Since the entry with the requisite intent into any of the structures listed in Penal Code section 459 constitutes the crime of burglary, the nature of the structure is not always litigated in a burglary prosecution. If a defendant feloniously enters a non-residential building, his act still constitutes burglary. Since he is guilty in any event, such a defendant has no reason to litigate the character of the burgled building. Thus, under the Jackson rationale, the residential character of the building is not adjudicated by a plea of guilty because that character is not indispensible to a burglary conviction and in that sense is “superfluous.” 15 The same Jackson analysis would apply to the crime of aggravated assault. Whether a defendant personally assaults the victim or only aids and abets the assault is immaterial for purposes of criminal liability. A defendant cannot defeat the charge by showing that he only aided and abetted the crime. Thus he has no reason to litigate that personal use question and his plea of guilty does not constitute an adjudication of that question.
But here defendant did more than just pled guilty as charged. He expressly admitted that he personally bludgeoned the victim with a pipe. California courts have long recognized that an admission of fact made by a defendant in open court constitutes an adjudication of that fact. (See e.g., In re Boatwright (1932) 216 Cal. 677, 681, 15 P.2d 755; People v. Birdsell (1935) 6 Cal.App.2d 749, 750, 45 P.2d 378; People v. Harvey (1934) 137 Cal.App. 22, 24–25, 29 P.2d 737; see also People v. Allen (1953) 119 Cal.App.2d 365, 368, 259 P.2d 474; People v. Spalis (1943) 56 Cal.App.2d 869, 874, 133 P.2d 679.) Indeed, since Jackson itself expressly sanctioned defendant's admission that the present burglary involved a residence, the court impliedly found that the admission was an adequate adjudication of that fact. Because the personal use of the dangerous or deadly weapon was adjudicated in this case and because that adjudication appears in the transcript of the guilty plea, a part of the record of conviction, neither of the Crowson restrictions was violated. The serious felony enhancement for the personal use of a dangerous or deadly weapon was therefore properly imposed.
All of defendant's remaining challenges to the enhancements can be quickly dispatched. The ex post facto argument was rejected in Jackson: “No constitutional bar prevents the application of section 667 to the later offense solely because the prior conviction which serves as a basis for enhancement was committed before the initiative passed. In the context of habitual criminal statutes, ‘increased penalties for subsequent offenses are attributable to the defendant's status as a repeat offender and arise as an incident of the subsequent offense rather than constituting a penalty for the prior offense.’ ” (37 Cal.3d at p. 833, 210 Cal.Rptr. 623, 694 P.2d 736.) The claim that the serious felony statute violates the proscription of section 3 against retroactivity fails for the same reason.16 The collateral estoppel argument, given our construction, collapses of its own weight. “Collateral estoppel in a criminal case, as embodied in the Fifth Amendment's protection against double jeopardy, means an issue of ultimate fact once determined by a valid and final judgment cannot be relitigated between the same parties in a future lawsuit.” (Hoffman v. Superior Court (1981) 122 Cal.App.3d 715, 721–722, 177 Cal.Rptr. 868.) As we have demonstrated, it is only the essential elements of the crime that can later be proved and those elements, by definition, were necessarily litigated and determined when defendant was convicted. Those elements were frozen at the time of conviction and remain the same whenever challenged. In short, the elements of the prior convictions have not been relitigated in this case nor the principle of collateral estoppel impinged.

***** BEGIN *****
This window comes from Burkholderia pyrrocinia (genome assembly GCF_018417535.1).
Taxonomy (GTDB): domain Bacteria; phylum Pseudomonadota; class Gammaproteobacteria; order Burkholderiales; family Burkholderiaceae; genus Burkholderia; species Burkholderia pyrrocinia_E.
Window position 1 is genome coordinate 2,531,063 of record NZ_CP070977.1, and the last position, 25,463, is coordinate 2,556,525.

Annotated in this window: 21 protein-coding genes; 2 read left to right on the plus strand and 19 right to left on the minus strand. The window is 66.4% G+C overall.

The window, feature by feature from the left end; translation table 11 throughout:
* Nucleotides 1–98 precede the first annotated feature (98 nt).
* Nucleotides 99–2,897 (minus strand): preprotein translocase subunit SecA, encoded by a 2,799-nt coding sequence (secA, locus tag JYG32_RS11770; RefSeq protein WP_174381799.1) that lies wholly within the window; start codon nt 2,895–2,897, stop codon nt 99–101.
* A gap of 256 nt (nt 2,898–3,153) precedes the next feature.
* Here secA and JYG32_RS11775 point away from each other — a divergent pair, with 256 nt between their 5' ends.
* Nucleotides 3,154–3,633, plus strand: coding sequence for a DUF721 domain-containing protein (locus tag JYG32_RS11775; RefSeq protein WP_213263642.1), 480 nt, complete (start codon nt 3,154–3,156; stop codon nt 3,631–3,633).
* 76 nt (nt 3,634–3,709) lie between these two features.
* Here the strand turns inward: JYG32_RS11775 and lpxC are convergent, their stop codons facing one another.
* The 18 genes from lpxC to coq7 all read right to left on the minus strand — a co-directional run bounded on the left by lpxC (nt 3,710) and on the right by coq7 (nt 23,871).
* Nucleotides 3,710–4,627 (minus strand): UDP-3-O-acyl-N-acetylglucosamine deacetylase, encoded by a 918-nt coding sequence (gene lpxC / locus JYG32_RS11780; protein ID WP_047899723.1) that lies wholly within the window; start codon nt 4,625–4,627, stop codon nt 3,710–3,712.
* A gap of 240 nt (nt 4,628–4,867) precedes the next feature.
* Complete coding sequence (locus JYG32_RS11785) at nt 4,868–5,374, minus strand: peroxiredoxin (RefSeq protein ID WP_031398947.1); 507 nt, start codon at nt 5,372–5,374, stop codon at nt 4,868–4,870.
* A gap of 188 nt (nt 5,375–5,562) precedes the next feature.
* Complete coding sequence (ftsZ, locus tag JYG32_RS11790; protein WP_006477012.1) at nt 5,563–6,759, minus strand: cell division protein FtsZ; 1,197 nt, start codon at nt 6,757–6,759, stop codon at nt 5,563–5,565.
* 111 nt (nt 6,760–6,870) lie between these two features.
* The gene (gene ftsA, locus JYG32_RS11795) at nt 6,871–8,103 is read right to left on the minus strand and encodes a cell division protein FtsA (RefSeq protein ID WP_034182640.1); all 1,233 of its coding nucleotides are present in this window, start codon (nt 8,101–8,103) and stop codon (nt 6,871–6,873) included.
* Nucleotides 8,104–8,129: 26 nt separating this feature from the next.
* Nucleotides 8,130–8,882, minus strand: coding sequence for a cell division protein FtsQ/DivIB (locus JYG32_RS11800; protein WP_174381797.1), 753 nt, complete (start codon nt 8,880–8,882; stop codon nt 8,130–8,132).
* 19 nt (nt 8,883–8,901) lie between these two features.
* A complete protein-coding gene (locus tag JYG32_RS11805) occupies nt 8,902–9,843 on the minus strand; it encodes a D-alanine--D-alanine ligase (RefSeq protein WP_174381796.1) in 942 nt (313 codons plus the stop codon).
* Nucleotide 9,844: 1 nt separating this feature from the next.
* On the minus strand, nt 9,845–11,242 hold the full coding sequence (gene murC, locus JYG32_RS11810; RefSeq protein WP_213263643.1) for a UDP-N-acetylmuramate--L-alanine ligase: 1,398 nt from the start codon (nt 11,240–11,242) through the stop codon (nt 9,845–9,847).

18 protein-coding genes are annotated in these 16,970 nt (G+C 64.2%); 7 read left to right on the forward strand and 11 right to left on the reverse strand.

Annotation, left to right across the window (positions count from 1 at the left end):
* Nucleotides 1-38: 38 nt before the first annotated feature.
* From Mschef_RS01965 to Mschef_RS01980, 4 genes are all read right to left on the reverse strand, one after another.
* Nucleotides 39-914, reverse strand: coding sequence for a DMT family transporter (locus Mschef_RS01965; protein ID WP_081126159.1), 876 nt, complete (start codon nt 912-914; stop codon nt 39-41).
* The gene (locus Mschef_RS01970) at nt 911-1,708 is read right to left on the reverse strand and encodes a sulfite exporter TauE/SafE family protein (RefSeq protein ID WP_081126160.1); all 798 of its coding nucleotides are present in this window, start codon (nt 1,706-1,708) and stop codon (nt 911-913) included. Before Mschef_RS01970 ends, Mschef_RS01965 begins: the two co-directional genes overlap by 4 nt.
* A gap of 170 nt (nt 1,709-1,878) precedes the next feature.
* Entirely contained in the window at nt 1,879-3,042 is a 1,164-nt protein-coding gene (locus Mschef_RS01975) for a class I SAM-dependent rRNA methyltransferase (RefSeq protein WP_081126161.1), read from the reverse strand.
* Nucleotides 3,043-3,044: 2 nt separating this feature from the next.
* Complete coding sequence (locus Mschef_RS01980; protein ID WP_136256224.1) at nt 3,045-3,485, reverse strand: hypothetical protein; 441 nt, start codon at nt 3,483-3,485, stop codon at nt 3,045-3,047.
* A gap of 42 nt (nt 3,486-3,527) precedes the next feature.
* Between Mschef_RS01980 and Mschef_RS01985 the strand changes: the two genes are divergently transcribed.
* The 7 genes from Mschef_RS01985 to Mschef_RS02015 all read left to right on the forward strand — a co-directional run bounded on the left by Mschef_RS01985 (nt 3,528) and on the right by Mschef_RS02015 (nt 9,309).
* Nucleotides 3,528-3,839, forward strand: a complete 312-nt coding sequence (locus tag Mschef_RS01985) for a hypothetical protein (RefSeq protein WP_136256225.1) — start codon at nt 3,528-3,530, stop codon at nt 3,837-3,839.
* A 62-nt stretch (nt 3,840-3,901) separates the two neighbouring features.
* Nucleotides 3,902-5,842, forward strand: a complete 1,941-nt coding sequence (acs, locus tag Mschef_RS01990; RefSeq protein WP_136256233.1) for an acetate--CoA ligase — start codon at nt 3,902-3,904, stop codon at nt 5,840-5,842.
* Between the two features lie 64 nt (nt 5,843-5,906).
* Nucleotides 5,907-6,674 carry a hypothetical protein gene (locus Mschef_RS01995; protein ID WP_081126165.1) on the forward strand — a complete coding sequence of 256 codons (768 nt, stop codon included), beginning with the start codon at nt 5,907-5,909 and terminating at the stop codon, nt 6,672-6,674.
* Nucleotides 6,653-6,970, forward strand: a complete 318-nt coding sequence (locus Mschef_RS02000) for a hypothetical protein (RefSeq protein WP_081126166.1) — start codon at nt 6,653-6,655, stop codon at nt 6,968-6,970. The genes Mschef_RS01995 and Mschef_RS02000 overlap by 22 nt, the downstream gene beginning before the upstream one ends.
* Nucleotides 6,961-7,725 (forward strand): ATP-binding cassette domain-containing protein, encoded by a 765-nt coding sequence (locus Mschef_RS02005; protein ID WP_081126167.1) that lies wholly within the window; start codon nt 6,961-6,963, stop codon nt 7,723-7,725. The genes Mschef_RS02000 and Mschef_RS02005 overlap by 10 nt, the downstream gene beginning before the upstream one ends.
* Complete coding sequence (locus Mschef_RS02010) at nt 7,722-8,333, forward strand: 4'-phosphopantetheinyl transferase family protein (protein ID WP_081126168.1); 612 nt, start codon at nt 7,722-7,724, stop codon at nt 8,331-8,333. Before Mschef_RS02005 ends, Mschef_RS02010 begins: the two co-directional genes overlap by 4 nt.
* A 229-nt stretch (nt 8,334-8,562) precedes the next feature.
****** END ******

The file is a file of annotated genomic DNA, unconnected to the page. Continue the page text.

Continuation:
Lastly, we turn to the question of striking the serious felony enhancements. In People v. Fritz (1985) 40 Cal.3d 227, 219 Cal.Rptr. 460, 707 P.2d 833, the high court recently held that the trial court retained discretion to strike a serious felony enhancement in furtherance of justice under section 1385. Defendant argues that the case should be remanded for resentencing in light of Fritz. There are several answers to that argument. First of all, defendant never moved to strike the enhancements. Next, there is nothing in the record to reflect that the trial court erroneously believed that serious felony enhancements could not be stricken in the interest of justice. Given this record, defendant has not sustained his burden of establishing error. (People v. Courtney (1985) 174 Cal.App.3d 1004, 1006–1007, 220 Cal.Rptr. 328.) Moreover, there is no reasonable probability that the sentencing court would strike these enhancements if the case were remanded. Defendant was convicted of a violent, life-endangering offense. He has an extensive record of criminality, including assaulting crimes. Finally, the sentencing court expressly found that there were no mitigating factors in this case. No useful purpose would be served by remanding in these circumstances.
The judgment is affirmed.
I concur in the majority opinion except for its conclusion, in part II, that defendant's Penal Code section 667 1 enhancement, based on his prior conviction for assault with a deadly weapon (§ 245, subd. (a)), was lawfully imposed.
In my view, the question is controlled by the prior learning experience case of this court, People v. Bradford (1984) 160 Cal.App.3d 532, 206 Cal.Rptr. 899. In Bradford, all three justices concluded that, with respect to crimes committed before the effective date of Proposition 8, subdivision (c)(23) of section 1192.7, defining as a “serious felony” “any felony in which the defendant personally used a dangerous or deadly weapon,” meant a statutory enhancement found pursuant to subdivision (b) of section 12022. (Bradford, supra, at pp. 542, 544–545, 206 Cal.Rptr. 899.)